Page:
Source 2

letter sent to the Central Board of Health, during the first cholera outbreak from a surgeon in Devon, 17 February 1832, Catalogue ref: HO 44/25.


17th February 1832 

My Lord, 

Seeing by the daily papers that the Cholera Morbus [disease] has made its appearance in London I am induced to offer with submission what appears to me a ready a ready and easy means of preventing this dreadful destruction which inevitably follow the spreading of that disease in so populous a place as London. I am persuaded that nothing would destroy malaria equal to the combustion [setting fire] of gunpowder from large pieces of ordnance [weapons] on the principal that it would produce a general rarefaction of the atmosphere [make the air less dense] and fill the element with vital air. 

The plan I would recommend would be to have a certain quantity of gunpowder enclosed in packages of some animal substance or canvas bags first saturated with alum water[water containing salts to make the fabric fireproof] to prevent any accident of fire. The package to be thrown from a mortar to ignite in the air. The experiment can easily be tried at Greenwich, the Tower, Temple Garden, Chelsea. The expense will be very trifling and I have no doubt the result would be satisfactory. 

I would further recommend gunpowder moistened with water and formed into pastils [pellets] of small size which may be ignited daily in houses of infected neighbourhoods where every inmate maybe fumigated [disinfected/made pure with chemicals]. Every man knows who has been in the habit of shooting that not only his clothes are impregnated with the gas but it passes through every channel of his body and my opinion is that it offers as good as prevention against contagion as anything yet known. An infant may inhale it.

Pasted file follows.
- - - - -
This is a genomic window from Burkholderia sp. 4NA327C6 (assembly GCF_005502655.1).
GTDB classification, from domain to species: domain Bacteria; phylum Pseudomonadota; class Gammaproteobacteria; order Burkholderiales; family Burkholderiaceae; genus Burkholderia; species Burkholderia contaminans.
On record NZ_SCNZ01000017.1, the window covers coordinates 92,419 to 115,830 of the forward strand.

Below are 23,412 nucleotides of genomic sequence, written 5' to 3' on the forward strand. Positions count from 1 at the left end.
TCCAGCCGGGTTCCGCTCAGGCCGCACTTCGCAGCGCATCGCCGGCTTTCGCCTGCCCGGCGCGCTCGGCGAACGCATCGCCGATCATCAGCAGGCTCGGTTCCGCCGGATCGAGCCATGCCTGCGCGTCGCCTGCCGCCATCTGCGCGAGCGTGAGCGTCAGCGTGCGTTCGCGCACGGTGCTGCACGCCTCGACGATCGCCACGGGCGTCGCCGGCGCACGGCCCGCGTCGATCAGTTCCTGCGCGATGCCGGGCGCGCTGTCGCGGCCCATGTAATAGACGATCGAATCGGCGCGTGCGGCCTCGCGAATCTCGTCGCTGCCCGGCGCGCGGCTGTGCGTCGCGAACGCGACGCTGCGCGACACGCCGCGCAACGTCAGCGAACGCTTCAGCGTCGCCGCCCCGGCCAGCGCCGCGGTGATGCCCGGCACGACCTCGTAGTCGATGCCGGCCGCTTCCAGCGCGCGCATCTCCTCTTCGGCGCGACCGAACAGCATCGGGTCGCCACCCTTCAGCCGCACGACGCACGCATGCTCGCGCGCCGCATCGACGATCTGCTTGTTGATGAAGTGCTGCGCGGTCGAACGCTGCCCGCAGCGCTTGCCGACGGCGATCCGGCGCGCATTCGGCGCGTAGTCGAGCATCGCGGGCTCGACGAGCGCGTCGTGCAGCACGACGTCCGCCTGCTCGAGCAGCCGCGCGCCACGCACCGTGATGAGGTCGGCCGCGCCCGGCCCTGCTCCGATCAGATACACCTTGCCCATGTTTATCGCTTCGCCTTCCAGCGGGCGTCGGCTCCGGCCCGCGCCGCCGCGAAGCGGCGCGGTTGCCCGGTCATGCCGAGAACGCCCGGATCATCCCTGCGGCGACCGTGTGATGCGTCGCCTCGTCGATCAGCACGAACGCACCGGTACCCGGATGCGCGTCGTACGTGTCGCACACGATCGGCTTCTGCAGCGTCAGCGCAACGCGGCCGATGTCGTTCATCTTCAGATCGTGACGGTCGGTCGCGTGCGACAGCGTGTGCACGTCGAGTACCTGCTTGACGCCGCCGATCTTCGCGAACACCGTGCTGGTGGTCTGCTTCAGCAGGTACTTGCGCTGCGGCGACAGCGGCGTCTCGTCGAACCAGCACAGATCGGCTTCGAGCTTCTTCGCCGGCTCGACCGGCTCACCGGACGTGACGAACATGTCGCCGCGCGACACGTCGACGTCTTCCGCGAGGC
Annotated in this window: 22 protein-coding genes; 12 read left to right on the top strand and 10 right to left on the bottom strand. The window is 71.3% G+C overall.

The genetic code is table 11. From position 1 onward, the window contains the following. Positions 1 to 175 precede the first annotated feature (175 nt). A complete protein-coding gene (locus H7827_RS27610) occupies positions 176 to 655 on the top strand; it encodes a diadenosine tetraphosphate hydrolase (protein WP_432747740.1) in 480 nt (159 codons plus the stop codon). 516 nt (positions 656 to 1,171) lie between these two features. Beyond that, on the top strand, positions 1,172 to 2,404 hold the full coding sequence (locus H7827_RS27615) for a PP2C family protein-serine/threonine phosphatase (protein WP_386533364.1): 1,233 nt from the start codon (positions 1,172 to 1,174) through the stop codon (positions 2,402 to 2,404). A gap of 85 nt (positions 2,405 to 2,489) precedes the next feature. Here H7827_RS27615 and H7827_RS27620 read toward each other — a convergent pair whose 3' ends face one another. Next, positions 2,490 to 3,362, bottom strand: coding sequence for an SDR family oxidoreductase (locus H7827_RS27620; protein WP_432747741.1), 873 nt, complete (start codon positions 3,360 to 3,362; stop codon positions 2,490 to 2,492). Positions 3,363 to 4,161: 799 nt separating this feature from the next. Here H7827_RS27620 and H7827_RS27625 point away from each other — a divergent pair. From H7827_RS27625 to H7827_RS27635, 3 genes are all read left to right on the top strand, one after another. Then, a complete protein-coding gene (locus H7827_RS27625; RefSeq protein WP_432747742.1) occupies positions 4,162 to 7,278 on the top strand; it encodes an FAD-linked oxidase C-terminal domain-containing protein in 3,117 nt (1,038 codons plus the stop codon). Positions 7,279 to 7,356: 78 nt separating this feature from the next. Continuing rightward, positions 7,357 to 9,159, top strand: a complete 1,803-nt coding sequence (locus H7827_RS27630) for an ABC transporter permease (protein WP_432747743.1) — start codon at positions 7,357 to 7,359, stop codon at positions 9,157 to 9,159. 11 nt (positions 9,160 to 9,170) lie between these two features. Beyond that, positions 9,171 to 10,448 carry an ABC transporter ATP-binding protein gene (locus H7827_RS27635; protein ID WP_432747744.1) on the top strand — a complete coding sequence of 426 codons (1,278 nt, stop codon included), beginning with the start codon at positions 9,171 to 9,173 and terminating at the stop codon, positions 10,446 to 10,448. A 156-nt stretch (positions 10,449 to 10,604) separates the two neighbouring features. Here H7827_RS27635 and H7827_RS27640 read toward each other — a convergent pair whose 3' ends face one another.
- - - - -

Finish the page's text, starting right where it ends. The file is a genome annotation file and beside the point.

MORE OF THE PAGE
I have taken the liberty of throwing out these hints at the suggestion of the moment, trusting however for the benefit of mankind that the effects of it will be put to the trial as it is deplorable to reflect in what degree the inhabitants of London must suffer from the consequences such a disease must produce should it increase. 

I have the honour to remain, my Lord, your obedient, humble servant, Thomas Calley, Surgeon 

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This is an example of many proposed cures for a disease that few in the medical profession understood and reveals the predominance of miasma theory. 

  1. How does this writer suggest that the air over London could be improved to reduce cholera? 
  2. Why do you think he makes this suggestion? 
  3. The writer also argues that infected households should be given a small amount of gunpowder to light in their homes. What was the purpose of this? 
  4. What are the dangers linked to these ideas to prevent cholera? 
  5. Does the tone or language used in the letter reveal anything about how the disease was viewed at the time?